Yes, obviously. The model has to reflect the commercial model of the sport, there can't be a disconnect in the commercial model, it's really quite clear. I doubt whether the commercial model in Formula One... everything in Formula One changes, everything moves forward and so I will imagine that the commercial model will as well. It's vitally important that the requirements of the fans are reflected in that and I would anticipate that if there were this kind of move on a global scale instead of one specific market, then the overall model would have to change for the teams, not just to be profitable but to be sustainable and obviously the sustainability of Formula One is very important. It's a sport with great tradition and it has a fabulous future and it's important that that future plays out.

Eric Boullier:
I don't have much to add, Graeme just told us what he thinks and I also believe the same. Based on this business model today, which is only free-to-air, we can obviously sell to the sponsors the great access to fans and TV viewers. If you start to reduce the free-to-air broadcasting you obviously have to change the business model and it will affect the sustainability of the sponsorship. In the case of this deal, I think we need to wait to have more details because my understanding is that it will still be free to air and that there will be better access to Formula One for the fans which will, in the end, be much better.
Q: (Rainer Melch - Rhinegger Tageblat)
Eric, can you tell us how pleased you were with Bruno's performance this morning?

Eric Boullier:
Considering he didn't do any races so far this year, and he just did a couple of demos, he did quite well and adapted quite well to the car. He had a safe approach this morning and was building up his speed through the session. I'm quite pleased with what he has been doing and what he was expected to do.
Q: (Yelda Canci - TRT)
We heard that the Turkish Grand Prix will be dropped from the 2012 calendar; what are your personal opinions about the Turkish Grand Prix and did you share your opinion with Bernie Ecclestone?

Jonathan Neale:
I think it's always sad when we lose a grand prix from the calendar. I think we've had terrific support from the Turkish people when we've been there. We've enjoyed our racing there very much but the sport is popular and there is a limited number of sessions that we have, so we have to accept that the sport has to move forwards but we are sorry to see Turkey go.

Eric Boullier:
I feel the same. It's obviously very difficult to lose any Grand Prix. I guess there were some reasons to change the calendar. It is very sad not being there, to give the show to the Turkish fans and especially at this very nice track, but we have to deal with some changes in Formula One sometimes, and we can just expect and hope that we will be back there.

Graeme Lowdon:
I agree completely with what Eric and Jonathan have said. I think you've also said from a personal point of view that we will certainly miss going there, really thoroughly enjoyed both the destination and the culture and certainly had a lot to offer Formula One. The calendar has 20 races next year and 21 - certainly talking as one of the smaller teams - 21 would have been too many and so the reality is that there had to be some give somewhere.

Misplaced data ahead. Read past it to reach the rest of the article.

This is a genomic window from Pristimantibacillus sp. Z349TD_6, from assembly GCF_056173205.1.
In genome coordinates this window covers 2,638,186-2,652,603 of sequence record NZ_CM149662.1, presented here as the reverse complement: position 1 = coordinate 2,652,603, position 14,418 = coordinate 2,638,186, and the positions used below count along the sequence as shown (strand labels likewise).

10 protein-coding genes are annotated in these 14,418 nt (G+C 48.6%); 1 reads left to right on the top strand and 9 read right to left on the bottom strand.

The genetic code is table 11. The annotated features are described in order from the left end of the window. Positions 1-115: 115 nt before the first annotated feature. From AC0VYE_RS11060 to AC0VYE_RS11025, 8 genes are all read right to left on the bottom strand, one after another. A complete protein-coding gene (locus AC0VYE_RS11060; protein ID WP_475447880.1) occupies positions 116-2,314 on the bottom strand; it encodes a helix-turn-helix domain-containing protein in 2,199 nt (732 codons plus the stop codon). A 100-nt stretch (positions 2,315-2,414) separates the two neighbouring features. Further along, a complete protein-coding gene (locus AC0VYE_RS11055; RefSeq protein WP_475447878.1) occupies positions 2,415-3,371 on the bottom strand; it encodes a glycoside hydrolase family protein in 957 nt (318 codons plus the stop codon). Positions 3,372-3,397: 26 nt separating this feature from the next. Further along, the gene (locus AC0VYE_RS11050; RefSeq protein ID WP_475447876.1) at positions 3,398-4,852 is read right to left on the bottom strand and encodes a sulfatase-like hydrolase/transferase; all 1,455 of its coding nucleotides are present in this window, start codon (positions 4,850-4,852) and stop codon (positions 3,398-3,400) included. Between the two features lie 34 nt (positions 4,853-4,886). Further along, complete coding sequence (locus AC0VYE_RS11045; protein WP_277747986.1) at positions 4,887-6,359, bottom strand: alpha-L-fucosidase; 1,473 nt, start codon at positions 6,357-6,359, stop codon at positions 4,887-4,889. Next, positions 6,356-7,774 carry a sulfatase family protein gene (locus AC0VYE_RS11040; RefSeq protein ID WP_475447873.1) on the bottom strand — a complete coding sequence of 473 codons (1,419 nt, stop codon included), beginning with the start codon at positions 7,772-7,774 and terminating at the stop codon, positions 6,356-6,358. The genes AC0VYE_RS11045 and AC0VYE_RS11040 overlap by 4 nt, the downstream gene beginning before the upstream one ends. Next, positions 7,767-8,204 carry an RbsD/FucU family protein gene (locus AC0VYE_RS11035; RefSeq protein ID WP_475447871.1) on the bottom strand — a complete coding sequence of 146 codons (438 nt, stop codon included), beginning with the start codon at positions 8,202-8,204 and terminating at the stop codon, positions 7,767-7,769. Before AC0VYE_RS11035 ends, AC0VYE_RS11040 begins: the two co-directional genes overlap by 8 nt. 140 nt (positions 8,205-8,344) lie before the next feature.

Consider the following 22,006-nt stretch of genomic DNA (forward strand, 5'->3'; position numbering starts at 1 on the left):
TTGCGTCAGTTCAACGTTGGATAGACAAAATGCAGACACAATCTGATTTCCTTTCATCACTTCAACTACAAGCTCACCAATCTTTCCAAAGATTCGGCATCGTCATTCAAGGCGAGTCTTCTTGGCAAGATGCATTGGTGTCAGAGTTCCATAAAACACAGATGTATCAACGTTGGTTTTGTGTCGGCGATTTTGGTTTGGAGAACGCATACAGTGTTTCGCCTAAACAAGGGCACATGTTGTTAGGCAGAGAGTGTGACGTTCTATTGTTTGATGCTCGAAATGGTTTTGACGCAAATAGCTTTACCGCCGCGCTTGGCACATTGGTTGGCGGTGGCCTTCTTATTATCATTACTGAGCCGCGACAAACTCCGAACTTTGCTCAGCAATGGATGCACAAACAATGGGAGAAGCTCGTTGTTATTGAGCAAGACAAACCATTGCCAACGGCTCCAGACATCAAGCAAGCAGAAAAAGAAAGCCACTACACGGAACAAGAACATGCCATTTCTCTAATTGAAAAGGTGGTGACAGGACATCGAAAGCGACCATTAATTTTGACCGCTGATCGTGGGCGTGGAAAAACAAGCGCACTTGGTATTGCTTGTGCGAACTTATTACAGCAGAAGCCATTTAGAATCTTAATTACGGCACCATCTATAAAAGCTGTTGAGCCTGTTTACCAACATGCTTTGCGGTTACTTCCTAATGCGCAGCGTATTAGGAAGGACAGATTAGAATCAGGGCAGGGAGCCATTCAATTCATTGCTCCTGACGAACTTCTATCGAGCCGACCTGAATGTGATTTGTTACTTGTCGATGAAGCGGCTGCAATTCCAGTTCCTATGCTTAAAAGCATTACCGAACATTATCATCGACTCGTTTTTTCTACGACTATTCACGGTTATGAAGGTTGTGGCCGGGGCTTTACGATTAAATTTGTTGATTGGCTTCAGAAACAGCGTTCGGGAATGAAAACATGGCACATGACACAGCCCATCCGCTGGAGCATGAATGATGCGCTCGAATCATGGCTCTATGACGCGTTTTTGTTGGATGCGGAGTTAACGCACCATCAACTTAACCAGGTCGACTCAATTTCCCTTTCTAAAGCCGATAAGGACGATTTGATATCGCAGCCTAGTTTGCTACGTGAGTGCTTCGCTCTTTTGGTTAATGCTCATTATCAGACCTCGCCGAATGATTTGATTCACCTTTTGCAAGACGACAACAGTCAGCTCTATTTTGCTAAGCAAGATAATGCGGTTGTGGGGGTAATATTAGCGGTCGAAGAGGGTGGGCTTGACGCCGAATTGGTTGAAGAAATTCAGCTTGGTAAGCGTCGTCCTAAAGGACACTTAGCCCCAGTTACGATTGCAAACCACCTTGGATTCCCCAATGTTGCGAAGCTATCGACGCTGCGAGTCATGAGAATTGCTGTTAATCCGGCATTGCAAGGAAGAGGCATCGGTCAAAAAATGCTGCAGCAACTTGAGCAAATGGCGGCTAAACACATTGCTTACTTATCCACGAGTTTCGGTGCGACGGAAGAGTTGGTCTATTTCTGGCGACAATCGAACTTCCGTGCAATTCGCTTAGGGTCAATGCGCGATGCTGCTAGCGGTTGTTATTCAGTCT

Adrian Newey:
It's a shame, Turkey is a good circuit, a circuit that was enjoyable from a car perspective, the drivers' perspective. I think the key thing is that we don't go too far down the temporary tracks route, that Formula One as an industry supports the permanent tracks. I gather there's a danger that Barcelona could be lost relative to Valencia, and I think that would be a tragedy, to end up going to a temporary Valencia rather than a permanent Barcelona.

Rob White:
I think Turkey's a great driver's track and everybody enjoys it. A bit of an anorak fact to throw in, just at the end, it's also got the finest dust of any track on the F1 calendar, and therefore to be an air filter engineer, it's the most difficult race.
Q: ( Peter Farkas - Auto Motor )
Follow-up on the PURE question: I'm not sure that anyone took this PURE business really seriously at the beginning, but now that Gilles Simon has gone there, I think it might be a different story. Do you really think there is a place for a new engine manufacturer in F1, someone like PURE which has no history, no background? Do you think there are potential teams which will switch? What are your thoughts about new engine manufacturers coming into the sport?

Graeme Lowdon:
Unlike Rob, we don't make engines, so I will really answer it in a very simplistic way. From our point of view, we really don't mind about the new engine as long as - first of all - it adds to the show, secondly, it provides a cost-effective solution for the teams, both in terms of how much the engines cost to buy and to run and also we certainly don't want to see this turn into an engine formula. As I say, we don't make engines, we run a racing team and that's what we're about. So from our point of view, it's nice to see a wide selection of engines but the primary concern from our point of view is cost and availability and that's really key.

Q: ( Peter Farkas- Auto Motor)
Have you been approached?

Graeme Lowdon:
Yes, yes, I think every team has.
Q: (Frederik Af Petersens - Honorary)
You said earlier that the new TV contract in England, which is 50-50, as far as I know there has been no increase of viewers for pay TV anywhere so why should it be better for the viewers that they suddenly have to pay to watch, when a lot of people are hanging on to the dollar that they earn because of the financial crisis, so why should it be better when they have to pay for something that's free today?

Eric Boullier:
With the latest understanding that I have from... the good added value is that Sky will broadcast much more information and show any reports and that's extra information that we will share with the public and with the fans. This is where the added value is. RTL? Your argument is that this is Germany, not England. I'm not sure that we understand RTL in England.

Graeme Lowdon:
Also, we haven't seen all of the detail. I haven't read about pay-per-view. In the UK, you still have to pay for a television licence if you don't watch... People pay for everything.

Jonathan Neale:
I just think it's a little bit premature to be completely judgemental about this until we've seen the detail.
Q: (Matt Coch - pitpass.com)
Now that the 2012 calendar is set in stone a little bit, I'm curious to learn how much that dictates the design of next year's car. Losing a circuit like Turkey, does that change anything, given that there are more slower circuits?

Adrian Newey:
Not really, because it's an incremental change so yes, if you consider the changes in the calendar perhaps over a five or ten year period, the general trend towards slower circuits then that would change your car, but losing one race on its own doesn't change the overall philosophy of the car.